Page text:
However, there is a dangerous threat to the world’s banana stocks. Not by any rival monkey businesses, but the Panama disease. This disease is caused by a soil-inhabiting fungus, known as Fusarium oxysporum.

The fungus spores infect the young root bases of banana crops, and rapidly invade the rest of the plant, decimating it from the inside out. All the aboveground parts of the plants soon die, with the whole plant eventually withering up completely.

banana plant Panama disease

The Fusarium fungus then continues thriving in the soil, preventing new banana plants from being grown and destroying entire banana farms in one blow! It wiped out global plantations of the Gros Michel banana in the 1950s and 60s, which was the most commercially sold banana.

What we tend to think of as a “normal” banana isn’t the only one, because there are more than 1,000 different types of bananas across the globe! These range from the blue skin variety to red-skinned fruits. Though the one most people now recognize is the Cavendish banana, with 95% of the international banana trade reliant on this variety.

However, the Cavendish banana may soon also disappear, because like the Gros Michel, it too has come under threat from a strain of Fusarium fungal disease, known as Tropical Race 4.

banana disease

But to understand why modern bananas are so vulnerable to disease, we need to understand where they first came from. So, a banana “tree” is actually a type of herb plant, like oregano or basil. And technically, the yellow fruit we eat is a type of berry.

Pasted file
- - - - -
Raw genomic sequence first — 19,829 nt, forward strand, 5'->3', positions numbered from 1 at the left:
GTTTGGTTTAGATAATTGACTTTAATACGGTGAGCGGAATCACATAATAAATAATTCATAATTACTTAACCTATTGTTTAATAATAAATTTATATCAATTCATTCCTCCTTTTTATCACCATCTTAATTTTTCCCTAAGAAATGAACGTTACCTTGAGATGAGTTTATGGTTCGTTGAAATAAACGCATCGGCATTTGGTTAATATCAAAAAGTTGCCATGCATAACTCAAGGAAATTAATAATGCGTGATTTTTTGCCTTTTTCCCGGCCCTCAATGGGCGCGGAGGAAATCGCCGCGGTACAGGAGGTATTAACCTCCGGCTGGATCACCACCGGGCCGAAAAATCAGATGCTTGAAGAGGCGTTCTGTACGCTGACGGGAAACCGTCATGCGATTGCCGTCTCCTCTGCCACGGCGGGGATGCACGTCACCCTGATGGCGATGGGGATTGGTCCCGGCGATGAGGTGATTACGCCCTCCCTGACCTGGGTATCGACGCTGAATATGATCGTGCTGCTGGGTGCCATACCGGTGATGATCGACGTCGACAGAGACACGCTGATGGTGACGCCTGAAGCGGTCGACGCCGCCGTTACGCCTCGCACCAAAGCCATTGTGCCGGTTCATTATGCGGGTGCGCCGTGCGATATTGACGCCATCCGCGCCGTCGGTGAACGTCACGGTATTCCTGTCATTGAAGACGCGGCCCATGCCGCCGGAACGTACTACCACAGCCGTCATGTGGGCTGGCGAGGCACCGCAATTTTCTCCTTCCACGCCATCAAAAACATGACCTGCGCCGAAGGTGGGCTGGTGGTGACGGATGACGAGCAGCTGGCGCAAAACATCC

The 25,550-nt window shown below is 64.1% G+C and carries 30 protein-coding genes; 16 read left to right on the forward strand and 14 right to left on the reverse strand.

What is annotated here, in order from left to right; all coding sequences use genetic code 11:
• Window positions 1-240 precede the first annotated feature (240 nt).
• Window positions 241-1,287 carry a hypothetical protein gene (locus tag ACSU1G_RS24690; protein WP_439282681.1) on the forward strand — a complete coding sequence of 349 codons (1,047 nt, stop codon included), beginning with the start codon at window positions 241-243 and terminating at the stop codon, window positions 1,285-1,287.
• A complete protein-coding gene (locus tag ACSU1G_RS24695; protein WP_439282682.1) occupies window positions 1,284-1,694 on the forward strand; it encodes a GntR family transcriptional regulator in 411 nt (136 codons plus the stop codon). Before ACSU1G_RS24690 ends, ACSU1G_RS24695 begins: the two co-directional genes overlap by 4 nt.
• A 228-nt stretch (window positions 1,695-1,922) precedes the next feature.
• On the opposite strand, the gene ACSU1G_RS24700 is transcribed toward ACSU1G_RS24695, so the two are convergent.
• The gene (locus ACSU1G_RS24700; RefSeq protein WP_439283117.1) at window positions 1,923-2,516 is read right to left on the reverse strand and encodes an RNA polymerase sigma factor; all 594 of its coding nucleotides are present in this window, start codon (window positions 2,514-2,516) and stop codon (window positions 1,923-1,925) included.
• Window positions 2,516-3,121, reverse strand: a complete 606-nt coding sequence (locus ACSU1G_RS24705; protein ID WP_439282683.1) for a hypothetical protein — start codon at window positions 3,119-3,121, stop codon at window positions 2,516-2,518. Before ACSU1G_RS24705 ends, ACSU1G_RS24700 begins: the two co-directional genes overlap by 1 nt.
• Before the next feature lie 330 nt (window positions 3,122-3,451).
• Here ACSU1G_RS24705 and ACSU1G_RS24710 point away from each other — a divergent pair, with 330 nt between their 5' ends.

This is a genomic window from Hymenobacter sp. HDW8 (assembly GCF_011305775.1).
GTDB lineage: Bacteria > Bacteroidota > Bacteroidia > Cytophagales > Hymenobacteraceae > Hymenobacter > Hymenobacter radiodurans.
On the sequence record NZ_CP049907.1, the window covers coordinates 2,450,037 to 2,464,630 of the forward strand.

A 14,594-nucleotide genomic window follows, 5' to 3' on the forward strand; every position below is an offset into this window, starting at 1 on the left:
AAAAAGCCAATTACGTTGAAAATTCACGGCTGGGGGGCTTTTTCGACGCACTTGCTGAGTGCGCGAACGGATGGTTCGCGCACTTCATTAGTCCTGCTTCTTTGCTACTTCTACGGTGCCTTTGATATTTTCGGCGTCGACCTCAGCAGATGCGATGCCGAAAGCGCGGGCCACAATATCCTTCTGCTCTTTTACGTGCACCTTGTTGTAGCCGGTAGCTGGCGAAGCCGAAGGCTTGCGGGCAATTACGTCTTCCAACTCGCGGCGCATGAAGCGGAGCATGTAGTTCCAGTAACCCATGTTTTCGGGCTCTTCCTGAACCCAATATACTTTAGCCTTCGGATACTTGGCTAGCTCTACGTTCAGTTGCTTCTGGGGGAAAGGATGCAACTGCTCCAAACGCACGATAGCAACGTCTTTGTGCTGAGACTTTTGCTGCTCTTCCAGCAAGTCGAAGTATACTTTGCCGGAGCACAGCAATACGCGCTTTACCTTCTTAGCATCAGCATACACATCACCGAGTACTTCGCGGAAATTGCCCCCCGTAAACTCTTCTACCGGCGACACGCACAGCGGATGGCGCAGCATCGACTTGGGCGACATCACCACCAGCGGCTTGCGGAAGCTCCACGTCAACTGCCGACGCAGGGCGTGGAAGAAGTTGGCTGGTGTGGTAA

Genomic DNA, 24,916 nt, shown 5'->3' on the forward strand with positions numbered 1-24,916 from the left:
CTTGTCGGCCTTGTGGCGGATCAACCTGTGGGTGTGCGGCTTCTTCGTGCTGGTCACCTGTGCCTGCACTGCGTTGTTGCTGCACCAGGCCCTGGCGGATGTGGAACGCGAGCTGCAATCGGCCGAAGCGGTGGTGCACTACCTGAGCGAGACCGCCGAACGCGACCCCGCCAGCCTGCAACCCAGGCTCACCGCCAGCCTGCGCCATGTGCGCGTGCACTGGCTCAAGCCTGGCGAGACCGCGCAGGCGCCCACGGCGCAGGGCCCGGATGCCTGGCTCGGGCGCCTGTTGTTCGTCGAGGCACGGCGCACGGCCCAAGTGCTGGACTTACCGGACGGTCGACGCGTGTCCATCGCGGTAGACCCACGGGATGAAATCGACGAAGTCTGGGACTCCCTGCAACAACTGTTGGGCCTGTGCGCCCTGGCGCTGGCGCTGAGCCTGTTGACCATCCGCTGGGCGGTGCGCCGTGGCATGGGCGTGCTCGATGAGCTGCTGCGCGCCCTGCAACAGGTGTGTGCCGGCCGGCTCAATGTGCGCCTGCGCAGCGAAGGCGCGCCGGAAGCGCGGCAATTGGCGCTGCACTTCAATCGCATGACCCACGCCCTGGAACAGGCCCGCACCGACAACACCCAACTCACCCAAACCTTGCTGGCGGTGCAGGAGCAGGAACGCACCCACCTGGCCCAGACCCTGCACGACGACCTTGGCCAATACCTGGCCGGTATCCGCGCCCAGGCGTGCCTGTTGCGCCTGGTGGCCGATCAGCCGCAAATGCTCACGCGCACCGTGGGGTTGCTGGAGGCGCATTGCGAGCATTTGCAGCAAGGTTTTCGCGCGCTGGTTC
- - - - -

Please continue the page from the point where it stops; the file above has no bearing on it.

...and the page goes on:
Originally, the yellow curved berry of the banana plant contained huge black seeds that didn’t have a lot of tasty banana flesh. So, cavendish bananas have been selectively bred by humans over hundreds of years to be sterile, meaning the seeds are reduced to little specs along the center.

As the banana plants are sterile, they are instead reproduced through cloning. The banana plant produces “suckers”, a genetically identical baby banana plant that grows off the original stem. These suckers can be removed and planted in the ground, growing into a whole new fruit-bearing plant.

Banana suckers

But because they’re all genetically identical, that means they’re all vulnerable to the same fungal disease. This is why whole farms can be wiped out by just one banana plant becoming infected! And with most modern banana plants being sterile, it’s exceptionally difficult to breed new strains of banana resistant to the disease.

So, is the world heading for a permanent banana split? Not just yet. Thanks to the near extinction of Gros Michel and now Cavendish bananas, scientists began looking for ways to diversify global banana crops, which is where the Musa Velutina, or pink hairy banana, comes in.

Musa Velutina

Originating from India, it’s tiny at just 2 to 3 inches long, it’s furry, and its huge seeds are so hard they can chip a tooth! As such, the wild plant has been long overlooked and hugely under-cultivated.

But now, scientists are using its teeny tiny fruit to help breed disease-resistant banana crops, and their genetically diverse make-up could be the key to protecting their yellow cousins!